Thursday 23 July 2020

John Gray: this is a unique historical moment, bigger than 1968 or 1989

John Gray, in a very good interview with Freddy Sayers on Unherd's Lockdown TV, sees this year as a turning point comparable to 1848 or 1917. This is much bigger than 1968, which had few consequences.

He points out that nationalism and religion brought an end to communism, not economics. By nationalism I think he includes patriotism. Eastern Europeans didn't want to be ruled by tyrants impose on them by a foreign Bolshevik power - does that make Eastern Europeans nationalists exactly?

At any rate nations, ethnic states, defeated Leninism.

He doesn't mention that the wars in the former Yugoslavia gave the people who ruled the West a horror of nationalism.

Professor Gray says that liberalism after 1989 saw nations as akin to ethnic restaurants in a shopping street, but nationalism and religion are driving the events of 2016 to the present day. 

He sees the Woke movement as a religion, which is certainly true. 

Lenin was a Westerniser and after 1991 another attempt at Westernisation failed. Now Russia defines herself against the West.
'America has probably definitively lost its position as the hyperpower and global hegemonic power'
because of Donald Trump and the riots.

I did know that history had not ended in 1989 and I did know that the Cold War kept the peace. In 1990 I saw nuclear terrorism as the big threat - I still do. I saw Islam and Christianity as natural allies against liberalism. 

John Gray points out that the West has seen itself as universal and, paradoxically, the Woke movement thinks its ideas are universally applicable. Now he thinks we live in an era of rival civilisational powers, which include India and China. Even after Putin goes Russia will not become Western but something Russian. 

Does Europe want to be European (and predominantly culturally Christian)? Or to be a globalist, post-Christian confederation of immigrant societies, based on values?

1 comment:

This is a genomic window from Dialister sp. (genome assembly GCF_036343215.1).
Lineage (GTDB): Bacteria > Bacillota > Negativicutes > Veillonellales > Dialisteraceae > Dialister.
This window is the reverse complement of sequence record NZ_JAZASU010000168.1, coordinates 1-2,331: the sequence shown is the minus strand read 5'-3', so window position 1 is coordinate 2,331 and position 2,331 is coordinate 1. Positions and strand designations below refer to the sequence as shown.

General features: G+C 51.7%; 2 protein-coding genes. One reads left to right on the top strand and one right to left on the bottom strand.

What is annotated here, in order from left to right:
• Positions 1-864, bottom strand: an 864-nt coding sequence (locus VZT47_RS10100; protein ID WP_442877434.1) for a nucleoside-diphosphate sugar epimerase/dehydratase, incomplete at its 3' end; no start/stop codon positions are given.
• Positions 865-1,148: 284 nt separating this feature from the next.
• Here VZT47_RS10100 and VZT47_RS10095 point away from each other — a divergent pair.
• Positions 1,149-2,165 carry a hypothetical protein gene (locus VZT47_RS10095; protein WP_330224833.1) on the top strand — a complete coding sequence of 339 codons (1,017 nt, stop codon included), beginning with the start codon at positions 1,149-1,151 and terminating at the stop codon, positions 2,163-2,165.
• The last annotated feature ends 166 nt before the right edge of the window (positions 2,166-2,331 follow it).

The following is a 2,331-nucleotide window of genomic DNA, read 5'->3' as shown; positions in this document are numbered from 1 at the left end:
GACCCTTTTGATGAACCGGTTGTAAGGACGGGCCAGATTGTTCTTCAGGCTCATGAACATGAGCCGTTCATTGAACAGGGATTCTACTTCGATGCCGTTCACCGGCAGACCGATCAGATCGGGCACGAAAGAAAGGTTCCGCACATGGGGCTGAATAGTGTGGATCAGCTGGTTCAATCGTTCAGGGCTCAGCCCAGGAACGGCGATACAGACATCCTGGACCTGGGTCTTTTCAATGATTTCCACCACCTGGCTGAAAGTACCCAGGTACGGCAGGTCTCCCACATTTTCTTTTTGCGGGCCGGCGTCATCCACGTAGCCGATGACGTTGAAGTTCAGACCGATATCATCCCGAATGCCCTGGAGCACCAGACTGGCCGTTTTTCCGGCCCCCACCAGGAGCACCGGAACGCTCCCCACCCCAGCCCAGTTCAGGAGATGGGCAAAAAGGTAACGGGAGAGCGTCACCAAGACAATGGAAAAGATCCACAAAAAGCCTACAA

1. He sees the Woke movement as a religion, which is certainly true.

    That's a popular idea on the Right but I think it's only true up to a point. Political ideologies can be seen as substitutes for religion but they're not quite the same thing.

    Religion is about divine justice and eternal bliss in the hereafter.

    Political ideologies are about human justice, and creating Heaven right here on Earth. That's a humanistic approach. It's a brief that we can create Heaven by our own efforts, and that we and we alone can determine what is just and good. It's an explicit and fundamental rejection of the very foundations of religion.

    To my way of thinking that's such a fundamental difference that it's enough to make me cautious about accepting the idea that political ideologies are religions. They are anti-religions. They are perhaps movements that superficially resemble religions but the differences are great enough to make them a different kind of phenomenon. A substitute for religion is not a religion. Money, power, sex, consumer goods are all used as substitutes for religion, m but they're not religions.

    Mind you, you could argue that many if not most of the modern churches are no longer real religions either, but substitutes for actual religion. That may be why the idea that religion and political ideology are basically the same have become so popular - few of us have any experience of actual religion.

    Yes, I know I'm nit-picking and I apologise!